When a timely request for hearing is filed, the entire matter protested is open for consideration and the applicant need not specify the grounds of his request for hearing, notwithstanding A.C.R.R. R4-13-135. German v. Industrial Commission, 12 Ariz.App. 301, 469 P.2d 867 (1970); Salmi v. Industrial Commission, 3 Ariz.App. 411, 415 P.2d 126 (1966). As stated by this court in German, 12 Ariz.App. at 307, 469 P.2d at 873:
Our views are supported by our opinions that a timely petition for hearing after an award not preceded by formal hearing opens up the whole case as a matter of right and that the petitioner need not specify the grounds of his petition.
In the event no timely request for hearing is filed following the issuance of a notice of claim status, the administrative law judge could not later set aside the notice of claim status sua sponte, and the parties adversely affected by the notice of claim status would be held to have waived their right to object. Holmes Tuttle Broadway Ford v. Industrial Commission, 27 Ariz.App. 128, 551 P.2d 577 (1976).
In this case, based on information from the employee that he was no longer receiving medical treatment and that he thought he had recovered from his injury, the carrier issued the February 15 notice of claim status terminating benefits and closing the claim. The notice of claim status was ambiguous inasmuch as it referred to the original date of injury, May 25, 1977, and the box on the form was checked which stated “injury resulted in no permanent disability.” The petitioner carrier has argued, and the respondent employee has agreed in his brief, that the February 15 notice of claim status logically referred to the new or additional condition which occasioned the reopening of the original claim, and that it constituted a determination by the carrier that the new or additional condition on reopening was terminated with no additional permanent disability. We agree. The original award determining that the employee had a 2% permanent partial functional disability of the right hand was final and res judicata. Only the reopened claim was still outstanding at the time the February 15 notice of claim status was issued. It was only the reopened claim which was affected by the February 15 notice of closing. The timely request for hearing placed in issue all matters relevant to the reopened claim for a new or additional condition. The burden of proof at the hearing was on the employee who had requested the hearing. Stephens v. Industrial Commission, 114 Ariz. 92, 559 P.2d 212 (App.1977). It is apparent that the employee’s attorney believed that he could relitigate the original 1978 determination that the injury was a scheduled injury to the finger. In fact, only the claim on reopening for a new or additional condition of the finger was at issue.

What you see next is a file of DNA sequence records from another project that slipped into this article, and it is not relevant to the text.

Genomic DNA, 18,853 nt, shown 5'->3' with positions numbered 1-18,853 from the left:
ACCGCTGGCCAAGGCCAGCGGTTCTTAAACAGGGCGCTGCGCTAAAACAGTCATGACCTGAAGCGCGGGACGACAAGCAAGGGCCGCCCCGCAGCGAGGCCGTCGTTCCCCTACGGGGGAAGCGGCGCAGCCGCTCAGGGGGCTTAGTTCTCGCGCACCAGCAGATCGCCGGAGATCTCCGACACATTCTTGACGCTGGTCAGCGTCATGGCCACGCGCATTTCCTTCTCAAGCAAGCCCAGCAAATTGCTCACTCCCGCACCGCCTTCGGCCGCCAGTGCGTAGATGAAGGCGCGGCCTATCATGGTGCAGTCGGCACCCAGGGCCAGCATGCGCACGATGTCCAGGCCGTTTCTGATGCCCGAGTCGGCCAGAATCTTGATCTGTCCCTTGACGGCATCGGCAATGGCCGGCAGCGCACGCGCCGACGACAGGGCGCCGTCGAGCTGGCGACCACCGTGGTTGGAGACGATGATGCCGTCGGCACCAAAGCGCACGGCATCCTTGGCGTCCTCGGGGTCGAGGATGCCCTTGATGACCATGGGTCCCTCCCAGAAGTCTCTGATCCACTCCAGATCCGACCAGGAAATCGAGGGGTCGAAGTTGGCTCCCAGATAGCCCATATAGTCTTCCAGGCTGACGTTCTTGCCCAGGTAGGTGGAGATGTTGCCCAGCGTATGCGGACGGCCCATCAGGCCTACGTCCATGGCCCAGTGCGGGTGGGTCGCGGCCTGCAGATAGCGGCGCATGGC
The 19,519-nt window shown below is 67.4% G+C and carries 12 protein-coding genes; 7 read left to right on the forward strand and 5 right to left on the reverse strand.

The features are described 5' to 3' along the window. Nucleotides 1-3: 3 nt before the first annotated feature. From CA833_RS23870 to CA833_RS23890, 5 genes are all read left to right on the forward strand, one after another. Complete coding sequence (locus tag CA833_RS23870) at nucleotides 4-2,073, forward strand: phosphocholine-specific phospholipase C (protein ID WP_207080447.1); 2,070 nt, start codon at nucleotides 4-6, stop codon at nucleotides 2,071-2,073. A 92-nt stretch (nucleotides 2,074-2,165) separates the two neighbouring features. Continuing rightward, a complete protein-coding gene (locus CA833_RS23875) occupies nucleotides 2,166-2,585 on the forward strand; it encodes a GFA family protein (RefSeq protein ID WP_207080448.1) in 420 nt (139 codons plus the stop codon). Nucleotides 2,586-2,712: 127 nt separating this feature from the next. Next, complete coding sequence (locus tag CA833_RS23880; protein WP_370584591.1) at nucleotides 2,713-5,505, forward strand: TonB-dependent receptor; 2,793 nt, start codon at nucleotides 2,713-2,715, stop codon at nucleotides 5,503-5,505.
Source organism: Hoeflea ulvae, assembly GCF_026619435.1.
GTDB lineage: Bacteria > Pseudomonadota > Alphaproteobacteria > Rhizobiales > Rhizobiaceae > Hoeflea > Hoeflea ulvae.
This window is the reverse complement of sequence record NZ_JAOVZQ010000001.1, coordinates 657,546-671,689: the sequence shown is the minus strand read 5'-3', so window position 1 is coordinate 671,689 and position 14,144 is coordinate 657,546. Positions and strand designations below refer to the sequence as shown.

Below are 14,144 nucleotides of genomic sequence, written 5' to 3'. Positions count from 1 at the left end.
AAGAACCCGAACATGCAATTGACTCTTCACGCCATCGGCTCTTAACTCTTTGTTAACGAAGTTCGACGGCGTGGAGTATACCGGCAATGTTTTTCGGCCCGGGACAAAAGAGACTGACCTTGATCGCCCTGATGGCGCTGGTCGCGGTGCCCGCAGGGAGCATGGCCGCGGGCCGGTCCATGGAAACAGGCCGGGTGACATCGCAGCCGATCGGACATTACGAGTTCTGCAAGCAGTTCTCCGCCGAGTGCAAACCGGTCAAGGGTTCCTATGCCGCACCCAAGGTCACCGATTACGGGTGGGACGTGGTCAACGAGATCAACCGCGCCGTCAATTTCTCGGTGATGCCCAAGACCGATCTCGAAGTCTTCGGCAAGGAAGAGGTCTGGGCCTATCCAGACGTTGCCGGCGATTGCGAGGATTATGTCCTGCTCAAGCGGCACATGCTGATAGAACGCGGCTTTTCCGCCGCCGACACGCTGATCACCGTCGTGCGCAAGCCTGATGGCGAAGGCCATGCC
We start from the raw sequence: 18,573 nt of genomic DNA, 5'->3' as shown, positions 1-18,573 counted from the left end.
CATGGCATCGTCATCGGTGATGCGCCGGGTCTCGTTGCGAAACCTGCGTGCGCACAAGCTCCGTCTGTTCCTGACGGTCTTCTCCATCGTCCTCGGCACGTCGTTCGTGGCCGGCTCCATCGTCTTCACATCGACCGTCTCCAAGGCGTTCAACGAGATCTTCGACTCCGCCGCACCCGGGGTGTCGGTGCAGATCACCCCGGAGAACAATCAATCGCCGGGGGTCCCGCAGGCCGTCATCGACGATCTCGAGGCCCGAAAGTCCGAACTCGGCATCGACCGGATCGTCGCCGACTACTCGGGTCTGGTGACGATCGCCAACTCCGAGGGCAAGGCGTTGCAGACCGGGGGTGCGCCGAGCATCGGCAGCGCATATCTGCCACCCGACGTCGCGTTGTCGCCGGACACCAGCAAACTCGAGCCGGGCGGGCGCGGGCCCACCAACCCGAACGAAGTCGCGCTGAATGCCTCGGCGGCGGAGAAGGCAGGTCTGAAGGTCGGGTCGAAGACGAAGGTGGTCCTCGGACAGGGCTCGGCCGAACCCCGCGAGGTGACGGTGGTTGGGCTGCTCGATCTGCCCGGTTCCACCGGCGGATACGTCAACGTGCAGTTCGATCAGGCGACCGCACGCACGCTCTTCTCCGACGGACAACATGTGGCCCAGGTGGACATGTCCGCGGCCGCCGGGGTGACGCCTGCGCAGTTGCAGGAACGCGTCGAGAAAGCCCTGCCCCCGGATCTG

The court will consider the evidence in a light most favorable to sustaining the award and the Commission’s findings must be upheld if reasonably supported by the evidence. Micucci v. Industrial Commission, 108 Ariz. 194, 494 P.2d 1324 (1972). The evidence at the hearing indicated that the finger had improved since the surgery and the reopening. The pain was less, and the range of motion was better than after the original claim was closed in 1978. There was no evidence whatever that additional medical treatment was needed, or that the claim should not be closed. On the basis of the record, the employee failed to sustain his burden of proof at the hearing and there was no reasonable evidence to support the award. Stephens v. Industrial Commission, supra. The award is set aside. It is not necessary to address the second issue raised by the petitioner, namely, whether the award granted benefits for the employee’s valley fever in the finger.
OGG and WREN, JJ., concur.
1 For cases holding that expert medical testimony was necessary to establish compensability of a claim, see, e. g., Spears v. Industrial Commission, 20 Ariz.App. 406, 513 P.2d 695 (1973); Stevens v. Industrial Commission, 14 Ariz.App. 139, 481 P.2d 509 (1971).
Header photo: Arizona State Courts Building, Phoenix. Credit: Adapted from davidpinter / Wikipedia.